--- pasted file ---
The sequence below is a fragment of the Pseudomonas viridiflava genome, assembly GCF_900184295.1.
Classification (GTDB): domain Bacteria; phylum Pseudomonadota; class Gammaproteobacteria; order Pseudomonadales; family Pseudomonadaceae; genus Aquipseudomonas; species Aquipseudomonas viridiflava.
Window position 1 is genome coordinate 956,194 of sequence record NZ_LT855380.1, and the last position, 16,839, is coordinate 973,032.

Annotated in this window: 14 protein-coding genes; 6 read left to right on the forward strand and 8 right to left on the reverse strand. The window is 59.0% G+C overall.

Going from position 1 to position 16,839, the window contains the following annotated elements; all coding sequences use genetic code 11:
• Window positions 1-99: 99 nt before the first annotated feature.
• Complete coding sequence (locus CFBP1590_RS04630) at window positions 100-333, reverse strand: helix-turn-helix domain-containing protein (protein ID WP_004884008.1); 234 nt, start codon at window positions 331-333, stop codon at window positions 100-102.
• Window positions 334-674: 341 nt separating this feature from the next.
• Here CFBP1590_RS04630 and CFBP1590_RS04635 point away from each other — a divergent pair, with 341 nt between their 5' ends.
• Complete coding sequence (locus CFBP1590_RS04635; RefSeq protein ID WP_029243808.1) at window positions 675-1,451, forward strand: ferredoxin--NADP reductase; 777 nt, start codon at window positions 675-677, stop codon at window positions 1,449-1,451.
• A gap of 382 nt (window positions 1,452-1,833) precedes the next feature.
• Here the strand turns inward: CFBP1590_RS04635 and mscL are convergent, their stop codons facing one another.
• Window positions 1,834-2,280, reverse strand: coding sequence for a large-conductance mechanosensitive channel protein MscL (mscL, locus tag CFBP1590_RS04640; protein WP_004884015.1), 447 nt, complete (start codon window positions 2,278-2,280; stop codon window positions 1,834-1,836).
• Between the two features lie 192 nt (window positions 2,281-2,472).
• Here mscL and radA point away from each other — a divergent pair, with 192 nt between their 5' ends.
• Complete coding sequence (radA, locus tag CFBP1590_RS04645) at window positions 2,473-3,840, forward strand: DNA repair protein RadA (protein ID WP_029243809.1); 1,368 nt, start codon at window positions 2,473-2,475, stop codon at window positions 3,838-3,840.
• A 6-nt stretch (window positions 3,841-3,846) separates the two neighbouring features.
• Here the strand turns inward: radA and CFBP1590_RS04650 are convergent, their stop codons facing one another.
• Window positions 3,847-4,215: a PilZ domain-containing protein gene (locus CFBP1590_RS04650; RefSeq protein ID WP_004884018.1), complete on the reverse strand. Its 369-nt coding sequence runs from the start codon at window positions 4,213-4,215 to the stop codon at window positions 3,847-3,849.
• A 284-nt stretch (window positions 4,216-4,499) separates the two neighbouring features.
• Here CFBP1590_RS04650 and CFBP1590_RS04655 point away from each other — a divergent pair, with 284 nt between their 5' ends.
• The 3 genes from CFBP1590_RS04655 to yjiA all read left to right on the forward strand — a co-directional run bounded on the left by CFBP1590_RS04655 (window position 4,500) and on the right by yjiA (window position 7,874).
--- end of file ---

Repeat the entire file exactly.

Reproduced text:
The sequence below is a fragment of the Pseudomonas viridiflava genome, assembly GCF_900184295.1.
Classification (GTDB): domain Bacteria; phylum Pseudomonadota; class Gammaproteobacteria; order Pseudomonadales; family Pseudomonadaceae; genus Aquipseudomonas; species Aquipseudomonas viridiflava.
Window position 1 is genome coordinate 956,194 of sequence record NZ_LT855380.1, and the last position, 16,839, is coordinate 973,032.

Annotated in this window: 14 protein-coding genes; 6 read left to right on the forward strand and 8 right to left on the reverse strand. The window is 59.0% G+C overall.

Going from position 1 to position 16,839, the window contains the following annotated elements; all coding sequences use genetic code 11:
• Window positions 1-99: 99 nt before the first annotated feature.
• Complete coding sequence (locus CFBP1590_RS04630) at window positions 100-333, reverse strand: helix-turn-helix domain-containing protein (protein ID WP_004884008.1); 234 nt, start codon at window positions 331-333, stop codon at window positions 100-102.
• Window positions 334-674: 341 nt separating this feature from the next.
• Here CFBP1590_RS04630 and CFBP1590_RS04635 point away from each other — a divergent pair, with 341 nt between their 5' ends.
• Complete coding sequence (locus CFBP1590_RS04635; RefSeq protein ID WP_029243808.1) at window positions 675-1,451, forward strand: ferredoxin--NADP reductase; 777 nt, start codon at window positions 675-677, stop codon at window positions 1,449-1,451.
• A gap of 382 nt (window positions 1,452-1,833) precedes the next feature.
• Here the strand turns inward: CFBP1590_RS04635 and mscL are convergent, their stop codons facing one another.
• Window positions 1,834-2,280, reverse strand: coding sequence for a large-conductance mechanosensitive channel protein MscL (mscL, locus tag CFBP1590_RS04640; protein WP_004884015.1), 447 nt, complete (start codon window positions 2,278-2,280; stop codon window positions 1,834-1,836).
• Between the two features lie 192 nt (window positions 2,281-2,472).
• Here mscL and radA point away from each other — a divergent pair, with 192 nt between their 5' ends.
• Complete coding sequence (radA, locus tag CFBP1590_RS04645) at window positions 2,473-3,840, forward strand: DNA repair protein RadA (protein ID WP_029243809.1); 1,368 nt, start codon at window positions 2,473-2,475, stop codon at window positions 3,838-3,840.
• A 6-nt stretch (window positions 3,841-3,846) separates the two neighbouring features.
• Here the strand turns inward: radA and CFBP1590_RS04650 are convergent, their stop codons facing one another.
• Window positions 3,847-4,215: a PilZ domain-containing protein gene (locus CFBP1590_RS04650; RefSeq protein ID WP_004884018.1), complete on the reverse strand. Its 369-nt coding sequence runs from the start codon at window positions 4,213-4,215 to the stop codon at window positions 3,847-3,849.
• A 284-nt stretch (window positions 4,216-4,499) separates the two neighbouring features.
• Here CFBP1590_RS04650 and CFBP1590_RS04655 point away from each other — a divergent pair, with 284 nt between their 5' ends.
• The 3 genes from CFBP1590_RS04655 to yjiA all read left to right on the forward strand — a co-directional run bounded on the left by CFBP1590_RS04655 (window position 4,500) and on the right by yjiA (window position 7,874).